The 2nd week of April begins with bonds threatening to embark on another bounce inside the post-election trading range (10yr yields from 2.30-2.64, approximately). We're at the early stages of the potential bounce at the moment, but the current patterns are looking similar to the bounce that occurred in Dec/Jan. Short and long-term momentum metrics are also starting to point more clearly toward higher yields.
All that having been said, the negativity is merely the vote cast by the technical analysis. Fundamentals (all the external factors that can affect bond tradings, like data, news, Fed policy, and supply/demand fluctuations) are in less agreement. Increasingly fundamentals tend to support bond market resilience, at the very least.
We can't say fundamentals wholly support an outright rally. The Fed's ongoing efforts to remove accommodation are the 800lb gorilla in the room there. But the previous gorilla--hopes for the new administration to effect policy changes that push growth and inflation--is looking more like a 3 or 4 hundred pound gorilla, or perhaps some sort of less threatening primate. It's not that fiscal policy is no longer a threat--just not the immediate and massive threat that bond markets were gearing up for heading into the end of 2016.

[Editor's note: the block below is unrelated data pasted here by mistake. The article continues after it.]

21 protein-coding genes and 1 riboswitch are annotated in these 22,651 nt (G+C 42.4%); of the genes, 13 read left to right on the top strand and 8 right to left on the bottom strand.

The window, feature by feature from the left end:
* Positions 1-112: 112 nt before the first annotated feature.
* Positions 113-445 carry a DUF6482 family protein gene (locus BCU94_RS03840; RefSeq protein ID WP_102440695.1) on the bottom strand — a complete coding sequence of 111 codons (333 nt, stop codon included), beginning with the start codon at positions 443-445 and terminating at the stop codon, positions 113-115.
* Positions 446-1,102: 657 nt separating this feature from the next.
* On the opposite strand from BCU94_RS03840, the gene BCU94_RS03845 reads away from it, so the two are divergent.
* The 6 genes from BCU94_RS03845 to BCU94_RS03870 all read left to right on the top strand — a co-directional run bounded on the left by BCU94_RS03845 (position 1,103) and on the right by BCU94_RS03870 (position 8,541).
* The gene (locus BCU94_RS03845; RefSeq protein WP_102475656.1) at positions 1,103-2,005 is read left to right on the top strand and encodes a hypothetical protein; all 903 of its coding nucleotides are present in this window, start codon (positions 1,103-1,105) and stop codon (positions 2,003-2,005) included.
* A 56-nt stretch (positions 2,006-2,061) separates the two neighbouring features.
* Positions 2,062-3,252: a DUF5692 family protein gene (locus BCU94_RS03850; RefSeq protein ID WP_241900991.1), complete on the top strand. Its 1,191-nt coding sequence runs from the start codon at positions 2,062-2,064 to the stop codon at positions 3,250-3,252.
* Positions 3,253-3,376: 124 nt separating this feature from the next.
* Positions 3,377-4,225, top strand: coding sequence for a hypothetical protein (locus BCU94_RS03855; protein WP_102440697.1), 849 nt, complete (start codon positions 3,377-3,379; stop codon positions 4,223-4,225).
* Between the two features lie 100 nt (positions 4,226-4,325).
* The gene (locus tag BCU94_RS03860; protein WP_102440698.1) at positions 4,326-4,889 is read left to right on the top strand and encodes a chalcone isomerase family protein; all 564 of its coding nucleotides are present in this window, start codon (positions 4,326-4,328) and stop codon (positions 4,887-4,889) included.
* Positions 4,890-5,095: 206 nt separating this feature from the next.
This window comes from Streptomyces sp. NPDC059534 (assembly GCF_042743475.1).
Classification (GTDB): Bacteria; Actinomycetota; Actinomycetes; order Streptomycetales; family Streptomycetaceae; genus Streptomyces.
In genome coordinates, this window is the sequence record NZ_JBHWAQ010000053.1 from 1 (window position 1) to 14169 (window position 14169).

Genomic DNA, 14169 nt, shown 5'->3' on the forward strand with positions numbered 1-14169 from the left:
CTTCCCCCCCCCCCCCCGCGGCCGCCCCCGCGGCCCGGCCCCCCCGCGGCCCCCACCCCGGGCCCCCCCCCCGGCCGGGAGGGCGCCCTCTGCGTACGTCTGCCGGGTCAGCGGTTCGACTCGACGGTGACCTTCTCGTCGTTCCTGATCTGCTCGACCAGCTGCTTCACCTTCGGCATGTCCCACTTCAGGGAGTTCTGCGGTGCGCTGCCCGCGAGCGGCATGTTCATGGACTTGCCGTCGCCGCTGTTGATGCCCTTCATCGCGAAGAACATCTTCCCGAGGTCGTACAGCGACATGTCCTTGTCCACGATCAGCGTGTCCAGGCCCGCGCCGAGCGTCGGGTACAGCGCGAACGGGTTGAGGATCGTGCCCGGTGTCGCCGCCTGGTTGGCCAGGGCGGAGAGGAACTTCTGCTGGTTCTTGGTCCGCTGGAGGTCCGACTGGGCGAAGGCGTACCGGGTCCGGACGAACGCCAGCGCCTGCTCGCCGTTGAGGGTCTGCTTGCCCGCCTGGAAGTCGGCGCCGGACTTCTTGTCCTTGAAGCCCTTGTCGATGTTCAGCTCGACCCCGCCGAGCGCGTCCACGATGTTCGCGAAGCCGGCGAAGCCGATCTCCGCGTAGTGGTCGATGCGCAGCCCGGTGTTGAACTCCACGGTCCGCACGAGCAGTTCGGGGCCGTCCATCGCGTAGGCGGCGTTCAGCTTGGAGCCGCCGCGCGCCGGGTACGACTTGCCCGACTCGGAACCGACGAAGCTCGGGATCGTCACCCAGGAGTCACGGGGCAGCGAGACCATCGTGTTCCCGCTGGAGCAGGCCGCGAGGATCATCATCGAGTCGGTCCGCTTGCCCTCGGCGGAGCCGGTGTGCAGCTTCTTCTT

In terms of this week's specific events, there isn't much going on--at least not compared to last week, and at least not when the market will be open. Bond trading will be closed on Friday in observance of the Good Friday holiday (though banks will be open--i.e. it's not a Federal holiday). Because of that, bonds face an accelerated auction schedule with 3yr Notes today (followed by 10 and 30yr Treasuries on the next 2 days respectively). Interestingly enough, essentially all of the top tier data (CPI and Retail Sales) hit on Friday (and thus, not have an opportunity to move markets at the time of its release).
As a reminder, there is no scheduled analysis on days when bond markets are closed.
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